your own exception class, but there is already an exception appropriate
situation IllegalArgumentException, which
extends RuntimeException. Modify your
program as follows:
Returning a negative number for values over 16 also is not correct. The
problem is arithmetic overflow the factorial is
bigger than can be represented by an int. This can also be thought of
as an IllegalArgumentException this factorial
method is only defined for arguments up to 16.
Modify your code in factorial to check for
an argument over 16 as well as for a negative argument. You should
throw an IllegalArgumentException in
either case, but pass different
messages to the constructor so that the problem is clear.
- Modify the header of the factorial method to
indicate that factorial can throw an
- Modify the body of factorial
to check the value of the argument and, if it is negative, throw an
IllegalArgumentException. Note that what you
pass to throw is actually an instance of the
IllegalArgumentException class, and that the
takes a String parameter. Use this parameter to be specific about what
the problem is.
- Compile and run your Factorials program after making these
changes. Now when you enter a negative number an exception will be
thrown, terminating the program. The program ends because the exception
caught, so it is thrown by the main method, causing a runtime error.
- Modify the main method in your Factorials class to catch the
exception thrown by factorial and print an appropriate message, but
then continue with the loop. The message should include only the
passed with the exception, not the exception itself!
Print a copy of Factorial.java and MathUtils.java to turn in.
Reading a User-Selected File
Write a program that prompts the user for a filename, then opens a
Scanner to the file and copies it, a line at a time, to the standard
output. If the user enters the name of a
file that does not exist, ask for another name until you get one that
refers to a valid file. Some things to consider:
Print a copy of your program to turn in.
that you can create a Scanner from a File object, which you can create
from the String representing the filename.
- The Scanner constructor that takes a File may throw a
-- this is how you will know if the file does not exist. Think
carefully about how to use the try/catch structure in combination with
a loop that asks for a new filename if the current file does not exist.
- Remember that the scope of a variable declared inside a try is
the try itself --
it does not extend to the following code. Furthermore, the compiler
knows that an initialization that occurs inside a try may or may not
get executed, as the try may be thrown out of first. So
any variable that you will want to use both in and after the try must
be declared and initialized before the try.
from and Writing to Text Files
Write a program that will read in a file of student academic
credit data and create a list of students on academic warning. The list
of students on warning will be written to a file. Each line of the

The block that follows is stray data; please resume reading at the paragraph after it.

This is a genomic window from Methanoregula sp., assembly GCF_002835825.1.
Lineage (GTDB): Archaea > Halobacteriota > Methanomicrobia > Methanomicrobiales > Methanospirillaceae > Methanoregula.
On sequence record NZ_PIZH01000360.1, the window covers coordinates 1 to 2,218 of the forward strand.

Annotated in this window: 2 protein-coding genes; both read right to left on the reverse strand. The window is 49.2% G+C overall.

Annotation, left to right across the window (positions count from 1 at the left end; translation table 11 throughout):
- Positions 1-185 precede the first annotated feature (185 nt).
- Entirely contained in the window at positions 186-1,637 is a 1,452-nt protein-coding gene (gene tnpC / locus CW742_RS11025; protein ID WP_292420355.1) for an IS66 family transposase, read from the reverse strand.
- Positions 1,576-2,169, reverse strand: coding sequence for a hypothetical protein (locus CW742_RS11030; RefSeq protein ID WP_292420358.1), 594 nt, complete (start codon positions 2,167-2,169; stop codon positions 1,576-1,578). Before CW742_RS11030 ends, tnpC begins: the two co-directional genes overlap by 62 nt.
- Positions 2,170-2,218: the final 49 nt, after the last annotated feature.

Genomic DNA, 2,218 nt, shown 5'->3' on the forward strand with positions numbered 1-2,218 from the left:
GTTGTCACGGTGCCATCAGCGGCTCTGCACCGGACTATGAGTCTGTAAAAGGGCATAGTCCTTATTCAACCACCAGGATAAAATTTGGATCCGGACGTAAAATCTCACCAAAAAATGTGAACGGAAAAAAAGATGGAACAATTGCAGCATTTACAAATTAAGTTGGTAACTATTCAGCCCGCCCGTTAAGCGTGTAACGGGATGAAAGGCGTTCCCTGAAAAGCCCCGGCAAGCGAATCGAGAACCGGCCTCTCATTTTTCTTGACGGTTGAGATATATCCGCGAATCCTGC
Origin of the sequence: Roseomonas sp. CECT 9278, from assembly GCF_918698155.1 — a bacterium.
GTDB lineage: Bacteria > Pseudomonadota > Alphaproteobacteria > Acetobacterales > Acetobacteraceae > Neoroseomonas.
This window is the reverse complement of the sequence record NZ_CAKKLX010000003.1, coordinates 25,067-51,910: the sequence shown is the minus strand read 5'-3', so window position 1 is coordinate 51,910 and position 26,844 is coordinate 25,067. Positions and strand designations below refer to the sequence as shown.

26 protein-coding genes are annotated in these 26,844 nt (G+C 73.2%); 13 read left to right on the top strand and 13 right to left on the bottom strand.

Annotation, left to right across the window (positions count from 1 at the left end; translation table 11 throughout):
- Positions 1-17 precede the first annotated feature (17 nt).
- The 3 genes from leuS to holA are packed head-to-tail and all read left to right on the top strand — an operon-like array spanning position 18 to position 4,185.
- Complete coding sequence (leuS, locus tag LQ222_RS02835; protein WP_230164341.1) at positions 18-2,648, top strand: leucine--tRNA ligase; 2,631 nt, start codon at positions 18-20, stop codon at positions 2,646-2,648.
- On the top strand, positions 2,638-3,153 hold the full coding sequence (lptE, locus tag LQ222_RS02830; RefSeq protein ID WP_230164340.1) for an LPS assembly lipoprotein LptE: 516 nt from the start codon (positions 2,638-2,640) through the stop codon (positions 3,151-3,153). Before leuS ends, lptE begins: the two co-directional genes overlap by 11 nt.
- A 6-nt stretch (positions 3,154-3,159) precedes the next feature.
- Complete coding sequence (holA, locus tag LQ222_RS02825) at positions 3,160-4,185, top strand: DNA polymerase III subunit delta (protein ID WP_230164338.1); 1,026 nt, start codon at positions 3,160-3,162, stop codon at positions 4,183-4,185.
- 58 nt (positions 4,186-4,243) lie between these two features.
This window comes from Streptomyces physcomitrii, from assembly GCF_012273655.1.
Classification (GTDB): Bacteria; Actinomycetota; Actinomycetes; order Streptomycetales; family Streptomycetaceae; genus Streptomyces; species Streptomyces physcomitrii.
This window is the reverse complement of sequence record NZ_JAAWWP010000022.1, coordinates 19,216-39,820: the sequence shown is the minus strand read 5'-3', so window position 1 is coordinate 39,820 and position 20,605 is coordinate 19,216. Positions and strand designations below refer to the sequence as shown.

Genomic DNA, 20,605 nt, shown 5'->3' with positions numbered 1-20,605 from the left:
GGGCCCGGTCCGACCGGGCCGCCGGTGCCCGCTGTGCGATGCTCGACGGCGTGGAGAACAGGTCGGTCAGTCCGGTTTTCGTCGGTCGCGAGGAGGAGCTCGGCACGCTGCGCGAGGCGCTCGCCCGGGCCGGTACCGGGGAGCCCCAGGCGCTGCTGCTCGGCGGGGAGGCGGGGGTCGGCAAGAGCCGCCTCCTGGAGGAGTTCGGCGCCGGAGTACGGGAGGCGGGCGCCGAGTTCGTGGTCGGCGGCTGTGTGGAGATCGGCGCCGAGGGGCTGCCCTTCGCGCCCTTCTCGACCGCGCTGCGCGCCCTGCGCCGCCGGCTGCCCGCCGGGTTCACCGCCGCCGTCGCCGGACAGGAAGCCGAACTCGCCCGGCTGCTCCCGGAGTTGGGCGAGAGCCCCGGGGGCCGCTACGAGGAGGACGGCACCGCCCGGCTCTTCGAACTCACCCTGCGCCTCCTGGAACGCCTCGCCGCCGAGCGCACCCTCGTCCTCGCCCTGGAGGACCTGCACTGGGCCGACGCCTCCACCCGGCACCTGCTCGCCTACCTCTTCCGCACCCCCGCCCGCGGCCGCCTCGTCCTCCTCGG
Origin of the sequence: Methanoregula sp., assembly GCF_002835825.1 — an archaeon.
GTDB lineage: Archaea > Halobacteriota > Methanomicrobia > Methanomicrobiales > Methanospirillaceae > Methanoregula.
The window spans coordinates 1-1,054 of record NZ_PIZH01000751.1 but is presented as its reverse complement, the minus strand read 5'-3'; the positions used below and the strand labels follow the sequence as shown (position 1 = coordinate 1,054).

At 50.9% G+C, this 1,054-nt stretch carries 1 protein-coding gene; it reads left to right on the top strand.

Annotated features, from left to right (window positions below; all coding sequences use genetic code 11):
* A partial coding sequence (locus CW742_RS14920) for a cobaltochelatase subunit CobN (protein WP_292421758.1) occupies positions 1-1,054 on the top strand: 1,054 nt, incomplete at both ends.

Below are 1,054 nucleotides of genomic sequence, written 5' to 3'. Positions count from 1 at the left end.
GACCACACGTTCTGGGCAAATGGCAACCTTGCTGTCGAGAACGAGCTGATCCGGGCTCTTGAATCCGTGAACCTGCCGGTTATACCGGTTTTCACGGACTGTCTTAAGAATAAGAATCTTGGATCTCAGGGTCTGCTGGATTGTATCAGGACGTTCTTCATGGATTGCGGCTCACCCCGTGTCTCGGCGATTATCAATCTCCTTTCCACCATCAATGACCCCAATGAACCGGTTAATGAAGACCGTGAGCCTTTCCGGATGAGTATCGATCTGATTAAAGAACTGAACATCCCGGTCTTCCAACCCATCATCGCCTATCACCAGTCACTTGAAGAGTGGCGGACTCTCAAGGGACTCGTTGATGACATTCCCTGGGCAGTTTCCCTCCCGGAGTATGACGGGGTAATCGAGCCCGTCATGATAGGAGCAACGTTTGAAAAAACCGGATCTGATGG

file will contain the student name (a single String with no spaces),
of semester hours earned (an integer), the total quality points earned
double). The following shows part of a typical data file:
Smith 27 83.7
Jones 21 28.35
Walker 96 182.4
Doe 60 150
The program should compute the GPA (grade point or quality point
for each student (the total quality points divided by the number of
semester hours) then write the student information to the output file
student should be put on academic warning. A student will be on warning
he/she has a GPA less than 1.5 for students with fewer than 30 semester
credit, 1.75 for students with fewer than 60 semester hours credit, and
2.0 for all other students.
The file Warning.java
contains a skeleton of the program. Do the
Print a copy of your program to turn in.
- Set up a Scanner object scan from
the input file and a PrintWriter outFile to the
output file inside the try clause (see the
comments in the program). Note that you ll have to create the
PrintWriter from a FileWriter,
but you can still do it in a single statement.
- Inside the while loop add code to read and parse
the input get the name, the number of credit hours, and the number of
quality points. Compute the GPA, determine if the student is on
warning, and if so write the name, credit hours, and GPA (separated by
the output file.
- After the loop close the PrintWriter
- Think about the exceptions that could be thrown by this program:
- A FileNotFoundException if the input file does not exist
- An InputMismatchException if it can't parse an int or double
when it tries
to. This indicates an error in the input file format
- An IOException if something else goes
wrong with the input or output stream
Add a catch for each of these
situations, and in each case give as specific a message as you can. The
program will terminate if any of these exceptions is thrown, but at
least you can supply the user with useful
- Test the program. Test data is in the file a
students.dat Be sure to test each
of the exceptions as well.
- Turn in stapled hardcopies of your code
- Tar your directory and email to me with cpsc170 lab9 in
the Subject line.